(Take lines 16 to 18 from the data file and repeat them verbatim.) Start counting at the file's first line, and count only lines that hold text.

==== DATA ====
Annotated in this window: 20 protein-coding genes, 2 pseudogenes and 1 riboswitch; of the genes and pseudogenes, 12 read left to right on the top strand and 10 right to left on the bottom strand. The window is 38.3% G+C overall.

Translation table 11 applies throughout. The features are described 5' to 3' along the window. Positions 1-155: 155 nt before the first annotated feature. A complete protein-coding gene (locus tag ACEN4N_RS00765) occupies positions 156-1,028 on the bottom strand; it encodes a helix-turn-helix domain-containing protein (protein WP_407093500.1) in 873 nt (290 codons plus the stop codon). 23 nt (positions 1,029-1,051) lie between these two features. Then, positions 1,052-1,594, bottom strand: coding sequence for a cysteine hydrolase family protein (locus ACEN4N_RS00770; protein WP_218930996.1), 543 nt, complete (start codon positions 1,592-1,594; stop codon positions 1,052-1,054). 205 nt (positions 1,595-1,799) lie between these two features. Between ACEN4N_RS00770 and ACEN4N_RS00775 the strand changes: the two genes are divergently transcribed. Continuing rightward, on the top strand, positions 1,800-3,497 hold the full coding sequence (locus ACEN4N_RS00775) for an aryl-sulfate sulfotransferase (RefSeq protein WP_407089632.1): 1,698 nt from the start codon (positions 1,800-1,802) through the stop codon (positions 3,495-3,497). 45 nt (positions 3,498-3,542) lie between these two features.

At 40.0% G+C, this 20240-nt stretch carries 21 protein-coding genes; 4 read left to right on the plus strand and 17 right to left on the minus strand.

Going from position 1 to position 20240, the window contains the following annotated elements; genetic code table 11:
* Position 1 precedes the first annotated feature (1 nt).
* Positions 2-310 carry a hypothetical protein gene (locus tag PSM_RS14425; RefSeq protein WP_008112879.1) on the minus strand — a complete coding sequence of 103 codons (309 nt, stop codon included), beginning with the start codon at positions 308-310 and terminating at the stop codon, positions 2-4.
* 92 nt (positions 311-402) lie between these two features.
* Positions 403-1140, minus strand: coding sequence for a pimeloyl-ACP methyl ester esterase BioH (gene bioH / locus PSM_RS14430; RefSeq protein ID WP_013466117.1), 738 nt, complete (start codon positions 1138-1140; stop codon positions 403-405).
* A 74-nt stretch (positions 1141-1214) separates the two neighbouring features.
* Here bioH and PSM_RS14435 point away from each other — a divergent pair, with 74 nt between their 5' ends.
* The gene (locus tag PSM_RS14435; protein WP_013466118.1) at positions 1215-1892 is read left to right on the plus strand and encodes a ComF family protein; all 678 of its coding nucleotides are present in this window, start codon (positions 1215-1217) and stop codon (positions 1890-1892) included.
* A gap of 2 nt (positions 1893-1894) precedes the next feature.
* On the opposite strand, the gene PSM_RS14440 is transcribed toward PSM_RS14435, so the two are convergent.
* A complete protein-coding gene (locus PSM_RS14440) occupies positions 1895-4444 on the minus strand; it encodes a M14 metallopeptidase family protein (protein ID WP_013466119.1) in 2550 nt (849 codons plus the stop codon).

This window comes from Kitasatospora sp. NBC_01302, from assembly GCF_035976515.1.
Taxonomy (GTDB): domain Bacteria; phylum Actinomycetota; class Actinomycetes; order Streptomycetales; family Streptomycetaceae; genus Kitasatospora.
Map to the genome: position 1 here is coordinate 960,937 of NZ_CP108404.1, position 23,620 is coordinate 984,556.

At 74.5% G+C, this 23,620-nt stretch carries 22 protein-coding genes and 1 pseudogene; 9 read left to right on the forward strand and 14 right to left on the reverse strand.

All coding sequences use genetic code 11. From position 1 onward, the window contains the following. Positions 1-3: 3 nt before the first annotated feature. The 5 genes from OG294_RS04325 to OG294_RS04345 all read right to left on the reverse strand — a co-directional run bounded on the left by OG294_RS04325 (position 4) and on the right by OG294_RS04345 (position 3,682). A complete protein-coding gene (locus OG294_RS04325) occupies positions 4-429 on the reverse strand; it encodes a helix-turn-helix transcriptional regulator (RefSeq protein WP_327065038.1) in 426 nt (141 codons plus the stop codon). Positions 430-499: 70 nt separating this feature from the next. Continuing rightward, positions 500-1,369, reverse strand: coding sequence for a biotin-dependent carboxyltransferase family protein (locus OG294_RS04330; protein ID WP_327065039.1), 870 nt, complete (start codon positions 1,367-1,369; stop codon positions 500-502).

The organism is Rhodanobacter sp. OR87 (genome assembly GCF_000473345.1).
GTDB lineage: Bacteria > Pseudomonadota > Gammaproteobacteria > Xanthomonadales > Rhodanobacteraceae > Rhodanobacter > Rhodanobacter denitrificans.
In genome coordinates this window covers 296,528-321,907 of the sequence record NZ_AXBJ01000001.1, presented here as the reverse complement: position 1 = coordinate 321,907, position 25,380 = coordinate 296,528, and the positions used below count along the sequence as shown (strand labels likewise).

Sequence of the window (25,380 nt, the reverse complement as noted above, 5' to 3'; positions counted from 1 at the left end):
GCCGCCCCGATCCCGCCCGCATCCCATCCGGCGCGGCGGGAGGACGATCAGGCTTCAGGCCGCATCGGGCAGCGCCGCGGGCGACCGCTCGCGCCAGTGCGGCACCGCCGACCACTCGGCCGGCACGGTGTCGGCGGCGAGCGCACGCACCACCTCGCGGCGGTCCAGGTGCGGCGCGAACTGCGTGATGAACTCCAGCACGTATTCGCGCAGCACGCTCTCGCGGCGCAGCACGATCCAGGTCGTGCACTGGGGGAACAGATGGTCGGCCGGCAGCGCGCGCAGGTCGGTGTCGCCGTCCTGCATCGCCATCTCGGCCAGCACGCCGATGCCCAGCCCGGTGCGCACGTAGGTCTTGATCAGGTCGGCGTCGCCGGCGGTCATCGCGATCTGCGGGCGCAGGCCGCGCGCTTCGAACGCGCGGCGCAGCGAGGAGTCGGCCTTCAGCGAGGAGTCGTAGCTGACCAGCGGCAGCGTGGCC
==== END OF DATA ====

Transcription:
Taxonomy (GTDB): domain Bacteria; phylum Actinomycetota; class Actinomycetes; order Streptomycetales; family Streptomycetaceae; genus Kitasatospora.
Map to the genome: position 1 here is coordinate 960,937 of NZ_CP108404.1, position 23,620 is coordinate 984,556.

At 74.5% G+C, this 23,620-nt stretch carries 22 protein-coding genes and 1 pseudogene; 9 read left to right on the forward strand and 14 right to left on the reverse strand.